‘El Inca’ Director Ignacio Castillo Preps First English-Language Film, ‘The Death of Marquez’ (EXCLUSIVE)

Signed with Hollywood Talent Agency, APA

Venezuelan helmer-scribe Ignacio Castillo Cottin, who has signed with Hollywood talent agency APA, is prepping his first English-language film, “The Death of Marquez.” Budgeted for up to $10 million, it’s an ambitious leap from his previous film, “El Inca,” made for an estimated $1 million, which repped Venezuela at this year’s foreign-language Oscar race

The dramedy takes place mostly in Paris, and will include some French, Spanish and Italian as it includes scenes in Rome, Morocco and a South American country, said Castillo. APA is packaging the feature film for Castillo who is in Los Angeles to meet with potential studio partners and cast.

“The Death of Marquez” turns on a writer in his mid-thirties who chances upon strange characters, finds romance with a gorgeous French woman and the plot for his next novel, all while investigating the mysterious death of his friend, Marquez.

The film “is not an exercise in morality, nor does it seek to initiate a search for the improvement of the human race, it’s just a wonderful journey that is worth discovering to tell and enjoy,” said Castillo.

“Marquez” is Castillo’s third film after “El Inca” which has sold to a wealth of territories including the U.S. (Outsider Pictures), France (Canal Plus for France and French-speaking Africa) and Latin America (Sony Pictures).

A biopic about local boxing champ Edwin Valero, “El Inca,” screened for barely three weeks in Venezuela before an injunction from Valero’s family forced theaters to remove it. Castillo won an appeal to re-screen it but it remained in legal limbo. Despite its troubles in the exhibition circuit, Venezuelan film industry guilds unanimously selected it to represent the country at the Oscars and it has fared well in the film festival arena.

Castillo doubts he’ll be able to shoot again in Venezuela anytime soon. It’s not that it’s impossible but the key crew members that form the backbone of any film industry are gone; most of them have left the country, according to Castillo. The film fund handled by autonomous film institute CNAC has been depleted because of hyper-inflation in what was once the richest country in Latin America.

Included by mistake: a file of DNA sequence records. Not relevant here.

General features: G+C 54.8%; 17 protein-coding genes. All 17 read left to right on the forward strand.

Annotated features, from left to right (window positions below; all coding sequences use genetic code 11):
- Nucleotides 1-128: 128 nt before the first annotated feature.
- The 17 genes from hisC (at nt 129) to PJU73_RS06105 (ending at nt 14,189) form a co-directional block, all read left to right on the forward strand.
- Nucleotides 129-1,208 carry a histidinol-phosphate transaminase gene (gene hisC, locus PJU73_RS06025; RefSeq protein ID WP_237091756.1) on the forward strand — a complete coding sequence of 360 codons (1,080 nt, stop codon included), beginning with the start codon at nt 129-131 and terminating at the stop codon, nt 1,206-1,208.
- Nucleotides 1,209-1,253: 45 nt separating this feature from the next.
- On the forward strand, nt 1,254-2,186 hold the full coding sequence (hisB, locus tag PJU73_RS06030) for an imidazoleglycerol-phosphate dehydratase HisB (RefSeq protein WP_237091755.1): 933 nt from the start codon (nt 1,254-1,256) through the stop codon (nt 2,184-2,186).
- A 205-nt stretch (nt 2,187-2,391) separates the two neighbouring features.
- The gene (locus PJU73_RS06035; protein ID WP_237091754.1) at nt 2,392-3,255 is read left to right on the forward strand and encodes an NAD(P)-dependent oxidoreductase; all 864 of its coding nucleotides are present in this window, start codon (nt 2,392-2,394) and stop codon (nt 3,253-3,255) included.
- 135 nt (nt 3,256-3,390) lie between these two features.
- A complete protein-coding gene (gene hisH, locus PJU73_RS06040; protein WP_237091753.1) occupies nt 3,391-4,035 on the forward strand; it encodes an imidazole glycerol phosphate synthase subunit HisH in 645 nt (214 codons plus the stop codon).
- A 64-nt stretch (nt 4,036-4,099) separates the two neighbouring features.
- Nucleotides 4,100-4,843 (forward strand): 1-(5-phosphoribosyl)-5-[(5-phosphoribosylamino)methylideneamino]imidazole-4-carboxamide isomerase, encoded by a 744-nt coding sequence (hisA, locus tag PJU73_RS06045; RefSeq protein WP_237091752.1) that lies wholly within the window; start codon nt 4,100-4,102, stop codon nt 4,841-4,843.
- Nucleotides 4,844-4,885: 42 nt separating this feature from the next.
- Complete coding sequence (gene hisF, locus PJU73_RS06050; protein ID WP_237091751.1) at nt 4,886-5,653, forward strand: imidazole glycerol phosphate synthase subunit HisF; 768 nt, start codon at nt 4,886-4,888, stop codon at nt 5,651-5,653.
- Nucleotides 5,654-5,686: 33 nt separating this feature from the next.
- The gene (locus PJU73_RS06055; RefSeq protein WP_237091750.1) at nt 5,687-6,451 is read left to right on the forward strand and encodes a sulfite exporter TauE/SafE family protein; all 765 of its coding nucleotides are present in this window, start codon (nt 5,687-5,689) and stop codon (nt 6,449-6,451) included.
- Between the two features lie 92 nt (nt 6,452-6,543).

More Film

  • Missing Link Laika Studios

    ‘Missing Link’ Again Tops Studios’ TV Ad Spending

    In this week’s edition of the Variety Movie Commercial Tracker, powered by the TV ad measurement and attribution company iSpot.tv, Annapurna Pictures claims the top spot in spending for the second week in a row with “Missing Link.” Ads placed for the animated film had an estimated media value of $5.91 million through Sunday for [...]

  • Little Woods

    Film Review: 'Little Woods'

    So much of the recent political debate has focused on the United States’ southern border, and on the threat of illegal drugs and criminals filtering up through Mexico. But what of the north, where Americans traffic opiates and prescription pills from Canada across a border that runs nearly three times as long? “Little Woods” opens [...]

  • Beyonce's Netflix Deal Worth a Whopping

    Beyonce's Netflix Deal Worth a Whopping $60 Million (EXCLUSIVE)

    Netflix has become a destination for television visionaries like Shonda Rhimes and Ryan Murphy, with deals worth $100 million and $250 million, respectively, and top comedians like Chris Rock and Dave Chappelle ($40 million and $60 million, respectively). The streaming giant, which just announced it’s added nearly 10 million subscribers in Q1, is honing in [...]

  • Roman Polanski extradition

    Academy Responds to Roman Polanski: 'Procedures Were Fair and Reasonable'

    UPDATE: The Academy of Motion Picture Arts and Sciences has responded to a lawsuit from director Roman Polanski that claimed he was unfairly expelled from the organization behind the Oscars. “The procedures taken to expel Mr. Polanski were fair and reasonable. The Academy stands behind its decision as appropriate,” a spokesperson said. The Academy’s statement [...]

  • Lorraine Warren dead

    Lorraine Warren, Paranormal Investigator Who Inspired 'The Conjuring,' Dies at 92

    Lorraine Warren, paranormal investigator and demonologist whose life inspired franchises like “The Conjuring” and “The Amityville Horror,” has died. She was 92. Warren’s son-in-law Tony Spera confirmed the news. Spera said on Facebook, “She died peacefully in her sleep at home.” He continued, “She was a remarkable, loving, compassionate and giving soul. To quote Will [...]

More From Our Brands

Access exclusive content